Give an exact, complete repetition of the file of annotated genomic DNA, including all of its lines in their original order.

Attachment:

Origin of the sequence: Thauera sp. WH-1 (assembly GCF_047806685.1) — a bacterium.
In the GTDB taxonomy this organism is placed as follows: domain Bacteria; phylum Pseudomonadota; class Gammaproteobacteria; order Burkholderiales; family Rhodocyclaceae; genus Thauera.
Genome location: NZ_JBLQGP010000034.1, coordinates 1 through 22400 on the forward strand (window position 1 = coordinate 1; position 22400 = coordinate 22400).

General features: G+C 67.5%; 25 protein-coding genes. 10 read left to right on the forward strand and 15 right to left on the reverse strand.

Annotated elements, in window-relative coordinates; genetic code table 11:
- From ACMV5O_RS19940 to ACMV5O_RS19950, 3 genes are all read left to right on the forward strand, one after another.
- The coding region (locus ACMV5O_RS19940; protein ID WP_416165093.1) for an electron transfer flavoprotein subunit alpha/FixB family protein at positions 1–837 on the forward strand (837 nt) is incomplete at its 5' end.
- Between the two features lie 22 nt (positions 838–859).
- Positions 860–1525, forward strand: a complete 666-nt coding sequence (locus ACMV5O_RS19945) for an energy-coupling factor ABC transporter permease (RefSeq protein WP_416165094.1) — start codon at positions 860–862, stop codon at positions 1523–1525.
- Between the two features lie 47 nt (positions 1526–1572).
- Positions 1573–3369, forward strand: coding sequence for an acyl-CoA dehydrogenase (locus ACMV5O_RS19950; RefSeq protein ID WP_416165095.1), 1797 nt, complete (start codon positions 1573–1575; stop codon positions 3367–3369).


Origin of the sequence: Thauera sp. WH-1 (assembly GCF_047806685.1) — a bacterium.
In the GTDB taxonomy this organism is placed as follows: domain Bacteria; phylum Pseudomonadota; class Gammaproteobacteria; order Burkholderiales; family Rhodocyclaceae; genus Thauera.
Genome location: NZ_JBLQGP010000034.1, coordinates 1 through 22400 on the forward strand (window position 1 = coordinate 1; position 22400 = coordinate 22400).

General features: G+C 67.5%; 25 protein-coding genes. 10 read left to right on the forward strand and 15 right to left on the reverse strand.

Annotated elements, in window-relative coordinates; genetic code table 11:
- From ACMV5O_RS19940 to ACMV5O_RS19950, 3 genes are all read left to right on the forward strand, one after another.
- The coding region (locus ACMV5O_RS19940; protein ID WP_416165093.1) for an electron transfer flavoprotein subunit alpha/FixB family protein at positions 1–837 on the forward strand (837 nt) is incomplete at its 5' end.
- Between the two features lie 22 nt (positions 838–859).
- Positions 860–1525, forward strand: a complete 666-nt coding sequence (locus ACMV5O_RS19945) for an energy-coupling factor ABC transporter permease (RefSeq protein WP_416165094.1) — start codon at positions 860–862, stop codon at positions 1523–1525.
- Between the two features lie 47 nt (positions 1526–1572).
- Positions 1573–3369, forward strand: coding sequence for an acyl-CoA dehydrogenase (locus ACMV5O_RS19950; RefSeq protein ID WP_416165095.1), 1797 nt, complete (start codon positions 1573–1575; stop codon positions 3367–3369).